Masters Theses


"In this study, I analyzed twenty-four statements of purpose (SPs) submitted to the Department of English and Technical Communication at Missouri University of Science and Technology (Missouri S&T) by current and former students. My goal was to determine the applicants' shared understanding of the SP genre. I analyzed the SPs from three dimensions: rhetorical moves, rhetorical appeals (pisteis), and rhetorical style (elocutio).

To understand the rhetorical moves used by the applicants, I analyzed the content of their SPs according to the categories (moves) and codes (steps) validated in my pilot study. To understand the arguments used by the applicants, I analyzed the content of their SPs by using the basic Aristotelian framework of pisteis: logos, pathos, and ethos. I further developed subcodes -- or special topics of invention -- under each pistis. To understand the role of style in the SPs, I looked for a limited set of stylistic markers as I analyzed each SP sentence by sentence.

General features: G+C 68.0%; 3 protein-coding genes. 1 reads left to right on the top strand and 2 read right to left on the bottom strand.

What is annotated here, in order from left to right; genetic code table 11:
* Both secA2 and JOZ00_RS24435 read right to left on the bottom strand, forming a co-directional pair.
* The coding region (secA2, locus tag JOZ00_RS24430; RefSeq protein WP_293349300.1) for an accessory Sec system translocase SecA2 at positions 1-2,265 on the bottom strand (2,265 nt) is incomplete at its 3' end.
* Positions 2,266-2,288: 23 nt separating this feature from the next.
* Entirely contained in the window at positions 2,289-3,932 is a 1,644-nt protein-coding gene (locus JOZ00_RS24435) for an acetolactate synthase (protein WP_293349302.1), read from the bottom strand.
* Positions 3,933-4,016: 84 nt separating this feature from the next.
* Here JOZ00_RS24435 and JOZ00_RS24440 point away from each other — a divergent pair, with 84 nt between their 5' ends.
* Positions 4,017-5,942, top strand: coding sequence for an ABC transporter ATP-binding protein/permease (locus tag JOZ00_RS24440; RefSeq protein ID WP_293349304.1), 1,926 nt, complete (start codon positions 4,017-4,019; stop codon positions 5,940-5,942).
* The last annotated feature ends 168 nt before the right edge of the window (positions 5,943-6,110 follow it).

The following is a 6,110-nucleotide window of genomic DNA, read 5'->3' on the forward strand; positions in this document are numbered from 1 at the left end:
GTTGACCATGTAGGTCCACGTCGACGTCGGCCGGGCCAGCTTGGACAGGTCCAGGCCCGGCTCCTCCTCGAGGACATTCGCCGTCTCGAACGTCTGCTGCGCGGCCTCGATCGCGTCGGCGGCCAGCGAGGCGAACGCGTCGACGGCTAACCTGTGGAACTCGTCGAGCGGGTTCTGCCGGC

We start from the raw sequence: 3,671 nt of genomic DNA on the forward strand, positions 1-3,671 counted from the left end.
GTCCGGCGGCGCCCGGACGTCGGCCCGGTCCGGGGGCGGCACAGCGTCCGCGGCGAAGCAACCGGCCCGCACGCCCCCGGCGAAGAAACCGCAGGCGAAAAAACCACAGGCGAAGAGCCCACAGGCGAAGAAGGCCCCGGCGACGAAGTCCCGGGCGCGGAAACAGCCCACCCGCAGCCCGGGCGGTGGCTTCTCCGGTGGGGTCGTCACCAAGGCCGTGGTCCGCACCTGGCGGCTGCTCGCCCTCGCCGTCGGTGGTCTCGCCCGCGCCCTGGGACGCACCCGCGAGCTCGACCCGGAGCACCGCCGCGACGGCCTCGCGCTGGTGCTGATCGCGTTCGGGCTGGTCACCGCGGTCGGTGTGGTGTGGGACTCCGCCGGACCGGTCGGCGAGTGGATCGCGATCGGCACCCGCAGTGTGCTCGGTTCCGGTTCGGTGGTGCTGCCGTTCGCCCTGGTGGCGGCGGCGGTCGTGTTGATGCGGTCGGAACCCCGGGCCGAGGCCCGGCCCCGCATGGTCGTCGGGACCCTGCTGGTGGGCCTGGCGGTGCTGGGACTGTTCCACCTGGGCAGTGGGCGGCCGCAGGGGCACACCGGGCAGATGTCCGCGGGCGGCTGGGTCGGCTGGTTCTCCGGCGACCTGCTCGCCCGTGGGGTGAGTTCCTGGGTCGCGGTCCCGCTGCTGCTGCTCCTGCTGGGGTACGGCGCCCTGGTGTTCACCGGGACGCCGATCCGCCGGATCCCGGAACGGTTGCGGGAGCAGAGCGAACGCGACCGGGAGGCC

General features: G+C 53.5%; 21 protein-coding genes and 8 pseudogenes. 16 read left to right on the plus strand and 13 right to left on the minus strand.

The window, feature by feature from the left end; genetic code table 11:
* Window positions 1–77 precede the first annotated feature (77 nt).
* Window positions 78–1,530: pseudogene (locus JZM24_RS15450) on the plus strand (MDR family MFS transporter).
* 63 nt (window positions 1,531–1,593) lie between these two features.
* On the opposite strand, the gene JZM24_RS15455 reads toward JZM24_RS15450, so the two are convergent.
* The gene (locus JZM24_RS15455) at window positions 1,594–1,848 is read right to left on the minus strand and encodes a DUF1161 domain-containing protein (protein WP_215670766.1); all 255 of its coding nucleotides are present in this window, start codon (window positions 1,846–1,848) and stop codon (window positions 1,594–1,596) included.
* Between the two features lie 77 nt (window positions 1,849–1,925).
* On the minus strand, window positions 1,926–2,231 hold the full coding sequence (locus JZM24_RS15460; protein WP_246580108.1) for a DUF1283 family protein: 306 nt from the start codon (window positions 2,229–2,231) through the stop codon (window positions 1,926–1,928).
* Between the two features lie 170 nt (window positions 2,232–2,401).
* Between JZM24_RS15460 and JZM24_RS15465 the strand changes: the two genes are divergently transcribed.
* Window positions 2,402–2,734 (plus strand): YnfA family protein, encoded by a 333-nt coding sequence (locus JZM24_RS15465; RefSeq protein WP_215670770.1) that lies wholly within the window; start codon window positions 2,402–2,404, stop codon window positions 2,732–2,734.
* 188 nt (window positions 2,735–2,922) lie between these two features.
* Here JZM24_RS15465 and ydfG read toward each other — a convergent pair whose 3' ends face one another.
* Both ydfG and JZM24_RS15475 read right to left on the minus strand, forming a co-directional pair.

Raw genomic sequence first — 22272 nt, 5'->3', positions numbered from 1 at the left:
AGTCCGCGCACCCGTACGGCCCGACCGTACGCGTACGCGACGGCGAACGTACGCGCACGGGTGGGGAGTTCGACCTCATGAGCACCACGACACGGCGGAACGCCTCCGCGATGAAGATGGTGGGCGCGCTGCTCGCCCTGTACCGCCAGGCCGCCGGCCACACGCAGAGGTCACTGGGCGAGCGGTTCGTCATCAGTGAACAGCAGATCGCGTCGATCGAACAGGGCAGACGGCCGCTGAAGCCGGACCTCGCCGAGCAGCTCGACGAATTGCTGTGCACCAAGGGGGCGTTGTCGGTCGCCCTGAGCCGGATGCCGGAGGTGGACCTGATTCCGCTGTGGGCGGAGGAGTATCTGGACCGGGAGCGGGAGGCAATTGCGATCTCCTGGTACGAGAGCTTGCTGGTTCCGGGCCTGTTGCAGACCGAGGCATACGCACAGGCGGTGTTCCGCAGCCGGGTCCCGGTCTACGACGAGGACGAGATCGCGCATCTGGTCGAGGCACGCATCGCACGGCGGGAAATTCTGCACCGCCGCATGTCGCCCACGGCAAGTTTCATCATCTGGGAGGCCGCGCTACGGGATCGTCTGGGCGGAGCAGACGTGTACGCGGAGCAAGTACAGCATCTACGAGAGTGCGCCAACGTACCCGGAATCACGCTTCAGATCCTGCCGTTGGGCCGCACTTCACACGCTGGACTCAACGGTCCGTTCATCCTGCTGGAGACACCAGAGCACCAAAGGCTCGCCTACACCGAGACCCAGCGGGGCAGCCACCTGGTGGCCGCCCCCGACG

The results of my study showed that the applicants integrated narratives with almost every move and constructed different selves through those narratives. Ethos was more prevalent than logos and pathos in my sample of SPs. The applicants used personal pronouns and active voice heavily but contractions sparingly, and they created both long and short sentences and coherent and substantive paragraphs. The qualitative nature of my study prevented generalization to the overall SP genre, but similarity in the applicants' choices of rhetorical moves, appeals, and style revealed their shared understanding of this genre as social action"--Abstract, page iii.


Malone, Edward A.

Committee Member(s)

Wright, David
Reardon, Daniel C.


English and Technical Communication

Degree Name

M.S. in Technical Communication


Missouri University of Science and Technology

Publication Date

Spring 2020


xi, 226 pages

Note about bibliography

Includes bibliographic references (pages 218-225).


© 2020 Priyanka Ganguly, All rights reserved.

Document Type

Thesis - Open Access

File Type




Thesis Number

T 11675

Electronic OCLC #